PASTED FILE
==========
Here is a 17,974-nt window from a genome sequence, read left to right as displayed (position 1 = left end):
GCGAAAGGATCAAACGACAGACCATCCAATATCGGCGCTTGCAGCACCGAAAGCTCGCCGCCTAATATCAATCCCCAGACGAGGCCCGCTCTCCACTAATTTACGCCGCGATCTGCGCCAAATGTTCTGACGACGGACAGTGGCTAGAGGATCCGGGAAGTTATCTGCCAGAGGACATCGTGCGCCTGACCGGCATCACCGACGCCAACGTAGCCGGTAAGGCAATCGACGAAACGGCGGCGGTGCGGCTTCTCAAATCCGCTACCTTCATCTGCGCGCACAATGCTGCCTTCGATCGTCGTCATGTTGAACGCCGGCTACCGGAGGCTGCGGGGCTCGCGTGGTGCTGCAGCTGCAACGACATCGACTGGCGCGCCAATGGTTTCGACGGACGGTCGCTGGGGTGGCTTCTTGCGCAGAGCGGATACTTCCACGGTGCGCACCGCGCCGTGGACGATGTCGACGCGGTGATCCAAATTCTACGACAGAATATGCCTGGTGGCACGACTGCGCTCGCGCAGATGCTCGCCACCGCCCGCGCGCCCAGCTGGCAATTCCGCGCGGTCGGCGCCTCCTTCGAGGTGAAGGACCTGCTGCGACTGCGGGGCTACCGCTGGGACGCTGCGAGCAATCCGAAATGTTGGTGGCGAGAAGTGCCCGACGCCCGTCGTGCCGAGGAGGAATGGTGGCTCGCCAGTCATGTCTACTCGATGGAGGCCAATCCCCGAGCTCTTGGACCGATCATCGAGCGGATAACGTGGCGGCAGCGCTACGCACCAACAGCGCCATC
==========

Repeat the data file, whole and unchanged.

Here is a 17,974-nt window from a genome sequence, read left to right as displayed (position 1 = left end):
GCGAAAGGATCAAACGACAGACCATCCAATATCGGCGCTTGCAGCACCGAAAGCTCGCCGCCTAATATCAATCCCCAGACGAGGCCCGCTCTCCACTAATTTACGCCGCGATCTGCGCCAAATGTTCTGACGACGGACAGTGGCTAGAGGATCCGGGAAGTTATCTGCCAGAGGACATCGTGCGCCTGACCGGCATCACCGACGCCAACGTAGCCGGTAAGGCAATCGACGAAACGGCGGCGGTGCGGCTTCTCAAATCCGCTACCTTCATCTGCGCGCACAATGCTGCCTTCGATCGTCGTCATGTTGAACGCCGGCTACCGGAGGCTGCGGGGCTCGCGTGGTGCTGCAGCTGCAACGACATCGACTGGCGCGCCAATGGTTTCGACGGACGGTCGCTGGGGTGGCTTCTTGCGCAGAGCGGATACTTCCACGGTGCGCACCGCGCCGTGGACGATGTCGACGCGGTGATCCAAATTCTACGACAGAATATGCCTGGTGGCACGACTGCGCTCGCGCAGATGCTCGCCACCGCCCGCGCGCCCAGCTGGCAATTCCGCGCGGTCGGCGCCTCCTTCGAGGTGAAGGACCTGCTGCGACTGCGGGGCTACCGCTGGGACGCTGCGAGCAATCCGAAATGTTGGTGGCGAGAAGTGCCCGACGCCCGTCGTGCCGAGGAGGAATGGTGGCTCGCCAGTCATGTCTACTCGATGGAGGCCAATCCCCGAGCTCTTGGACCGATCATCGAGCGGATAACGTGGCGGCAGCGCTACGCACCAACAGCGCCATC